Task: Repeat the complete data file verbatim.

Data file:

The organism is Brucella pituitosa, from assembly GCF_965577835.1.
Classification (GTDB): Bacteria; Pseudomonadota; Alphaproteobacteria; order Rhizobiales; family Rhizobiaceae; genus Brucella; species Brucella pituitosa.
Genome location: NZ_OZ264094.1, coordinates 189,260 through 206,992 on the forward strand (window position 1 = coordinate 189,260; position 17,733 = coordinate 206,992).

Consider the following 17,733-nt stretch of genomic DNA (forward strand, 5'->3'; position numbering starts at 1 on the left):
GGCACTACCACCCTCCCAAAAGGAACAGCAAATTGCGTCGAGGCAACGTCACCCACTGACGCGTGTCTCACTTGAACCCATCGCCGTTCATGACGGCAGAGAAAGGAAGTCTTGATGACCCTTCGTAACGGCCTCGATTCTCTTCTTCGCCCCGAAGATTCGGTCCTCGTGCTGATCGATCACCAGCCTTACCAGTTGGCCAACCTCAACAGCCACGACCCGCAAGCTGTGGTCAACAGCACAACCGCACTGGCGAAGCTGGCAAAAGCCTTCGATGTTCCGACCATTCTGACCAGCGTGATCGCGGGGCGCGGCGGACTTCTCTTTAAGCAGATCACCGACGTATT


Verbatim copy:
The organism is Brucella pituitosa, from assembly GCF_965577835.1.
Classification (GTDB): Bacteria; Pseudomonadota; Alphaproteobacteria; order Rhizobiales; family Rhizobiaceae; genus Brucella; species Brucella pituitosa.
Genome location: NZ_OZ264094.1, coordinates 189,260 through 206,992 on the forward strand (window position 1 = coordinate 189,260; position 17,733 = coordinate 206,992).

Consider the following 17,733-nt stretch of genomic DNA (forward strand, 5'->3'; position numbering starts at 1 on the left):
GGCACTACCACCCTCCCAAAAGGAACAGCAAATTGCGTCGAGGCAACGTCACCCACTGACGCGTGTCTCACTTGAACCCATCGCCGTTCATGACGGCAGAGAAAGGAAGTCTTGATGACCCTTCGTAACGGCCTCGATTCTCTTCTTCGCCCCGAAGATTCGGTCCTCGTGCTGATCGATCACCAGCCTTACCAGTTGGCCAACCTCAACAGCCACGACCCGCAAGCTGTGGTCAACAGCACAACCGCACTGGCGAAGCTGGCAAAAGCCTTCGATGTTCCGACCATTCTGACCAGCGTGATCGCGGGGCGCGGCGGACTTCTCTTTAAGCAGATCACCGACGTATT